Screen Romances magazine, Nov 1945

A town like Walton, this one-horse backwater in the California hills, was no town for a hip guy like Eric Stanton. A girl like June Mills was no girl for him, either. Looking back, the trail that had led him here was long and devious, if you believed in looking back. Which Stanton didn't.

His batting average hadn't been exactly sensational along the years. He'd struck out more times than he could count. And even when he'd hit a homer, like with his publicity office back in New York, it didn't seem to make much difference. It had started good. But when a guy had offered him two thousand bucks on the line for it, he'd taken the offer.

In two short hours, he'd lost half the dough back to the purchaser. Loaded dice, but he couldn't prove that. So he'd headed west. Chicago. Omaha. Las Vegas. That was where he'd dropped the other thousand, in Las Vegas. The cards there weren't stacked. They didn't have to be.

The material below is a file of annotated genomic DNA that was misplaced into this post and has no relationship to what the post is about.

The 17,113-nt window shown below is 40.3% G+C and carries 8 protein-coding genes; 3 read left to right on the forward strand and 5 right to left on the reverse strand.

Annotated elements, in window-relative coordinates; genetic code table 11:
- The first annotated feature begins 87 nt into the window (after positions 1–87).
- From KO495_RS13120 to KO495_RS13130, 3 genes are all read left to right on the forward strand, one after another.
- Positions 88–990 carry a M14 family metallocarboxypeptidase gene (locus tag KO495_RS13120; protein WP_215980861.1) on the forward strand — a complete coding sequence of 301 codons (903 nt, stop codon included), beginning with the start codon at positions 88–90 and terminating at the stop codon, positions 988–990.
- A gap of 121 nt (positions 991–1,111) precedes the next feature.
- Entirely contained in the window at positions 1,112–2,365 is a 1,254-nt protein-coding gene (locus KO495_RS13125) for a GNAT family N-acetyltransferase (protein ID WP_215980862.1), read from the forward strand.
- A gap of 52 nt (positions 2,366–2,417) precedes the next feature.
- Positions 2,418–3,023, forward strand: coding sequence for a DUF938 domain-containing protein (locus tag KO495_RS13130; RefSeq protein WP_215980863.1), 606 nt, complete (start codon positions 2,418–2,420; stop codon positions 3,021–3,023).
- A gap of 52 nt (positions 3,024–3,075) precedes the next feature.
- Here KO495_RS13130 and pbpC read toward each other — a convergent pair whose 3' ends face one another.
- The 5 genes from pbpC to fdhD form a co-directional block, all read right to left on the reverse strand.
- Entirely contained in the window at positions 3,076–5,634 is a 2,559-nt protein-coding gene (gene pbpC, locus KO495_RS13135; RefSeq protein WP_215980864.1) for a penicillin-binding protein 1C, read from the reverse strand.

And then, trying to bluff it the rest of the way to San Francisco, he'd been kicked off the bus in Walton by a bus driver who'd seen that threadbare I-slept-past-my-
stop dodge worked eleven ways for Sunday. And he'd stopped in at Pop's Eats for coffee. And he'd seen Stella.

She had a mouth like an atom bomb, that girl behind Pop's counter. She had curves and smouldering eyes. It wasn't hard to get her to go out with him. but from there on in, she wasn't playing the game, she wasn't going to give in easy. She had her eyes glued on a wedding ring, a home and security -- nothing less.

It had taken Stanton two days and nights in Walton to make sure the girl really meant it. By then, he'd have dynamited the City Hall for her, or stolen, or -- killed.



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